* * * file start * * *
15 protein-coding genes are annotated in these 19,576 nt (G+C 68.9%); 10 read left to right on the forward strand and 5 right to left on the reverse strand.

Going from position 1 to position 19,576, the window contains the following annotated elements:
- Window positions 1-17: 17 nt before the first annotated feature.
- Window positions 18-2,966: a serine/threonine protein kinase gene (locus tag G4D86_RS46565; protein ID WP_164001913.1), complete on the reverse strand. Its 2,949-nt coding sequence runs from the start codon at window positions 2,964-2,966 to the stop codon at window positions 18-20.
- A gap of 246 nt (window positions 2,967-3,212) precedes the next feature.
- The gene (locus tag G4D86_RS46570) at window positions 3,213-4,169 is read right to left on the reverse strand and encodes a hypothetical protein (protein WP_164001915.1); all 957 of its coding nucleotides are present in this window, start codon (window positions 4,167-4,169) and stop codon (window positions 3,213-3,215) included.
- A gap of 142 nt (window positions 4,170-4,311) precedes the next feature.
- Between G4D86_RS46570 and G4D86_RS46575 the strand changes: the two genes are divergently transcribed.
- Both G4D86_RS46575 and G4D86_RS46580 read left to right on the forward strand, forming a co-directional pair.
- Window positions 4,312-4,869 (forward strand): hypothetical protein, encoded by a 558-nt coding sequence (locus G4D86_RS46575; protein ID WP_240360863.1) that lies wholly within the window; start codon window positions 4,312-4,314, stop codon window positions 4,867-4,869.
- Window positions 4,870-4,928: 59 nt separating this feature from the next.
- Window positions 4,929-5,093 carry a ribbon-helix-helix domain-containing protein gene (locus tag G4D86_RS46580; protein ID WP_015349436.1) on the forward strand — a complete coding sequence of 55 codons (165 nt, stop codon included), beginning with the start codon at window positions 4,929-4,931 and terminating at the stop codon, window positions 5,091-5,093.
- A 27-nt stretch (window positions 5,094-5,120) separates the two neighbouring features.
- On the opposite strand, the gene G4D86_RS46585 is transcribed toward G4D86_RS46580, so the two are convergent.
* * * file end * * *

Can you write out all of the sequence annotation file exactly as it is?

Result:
15 protein-coding genes are annotated in these 19,576 nt (G+C 68.9%); 10 read left to right on the forward strand and 5 right to left on the reverse strand.

Going from position 1 to position 19,576, the window contains the following annotated elements:
- Window positions 1-17: 17 nt before the first annotated feature.
- Window positions 18-2,966: a serine/threonine protein kinase gene (locus tag G4D86_RS46565; protein ID WP_164001913.1), complete on the reverse strand. Its 2,949-nt coding sequence runs from the start codon at window positions 2,964-2,966 to the stop codon at window positions 18-20.
- A gap of 246 nt (window positions 2,967-3,212) precedes the next feature.
- The gene (locus tag G4D86_RS46570) at window positions 3,213-4,169 is read right to left on the reverse strand and encodes a hypothetical protein (protein WP_164001915.1); all 957 of its coding nucleotides are present in this window, start codon (window positions 4,167-4,169) and stop codon (window positions 3,213-3,215) included.
- A gap of 142 nt (window positions 4,170-4,311) precedes the next feature.
- Between G4D86_RS46570 and G4D86_RS46575 the strand changes: the two genes are divergently transcribed.
- Both G4D86_RS46575 and G4D86_RS46580 read left to right on the forward strand, forming a co-directional pair.
- Window positions 4,312-4,869 (forward strand): hypothetical protein, encoded by a 558-nt coding sequence (locus G4D86_RS46575; protein ID WP_240360863.1) that lies wholly within the window; start codon window positions 4,312-4,314, stop codon window positions 4,867-4,869.
- Window positions 4,870-4,928: 59 nt separating this feature from the next.
- Window positions 4,929-5,093 carry a ribbon-helix-helix domain-containing protein gene (locus tag G4D86_RS46580; protein ID WP_015349436.1) on the forward strand — a complete coding sequence of 55 codons (165 nt, stop codon included), beginning with the start codon at window positions 4,929-4,931 and terminating at the stop codon, window positions 5,091-5,093.
- A 27-nt stretch (window positions 5,094-5,120) separates the two neighbouring features.
- On the opposite strand, the gene G4D86_RS46585 is transcribed toward G4D86_RS46580, so the two are convergent.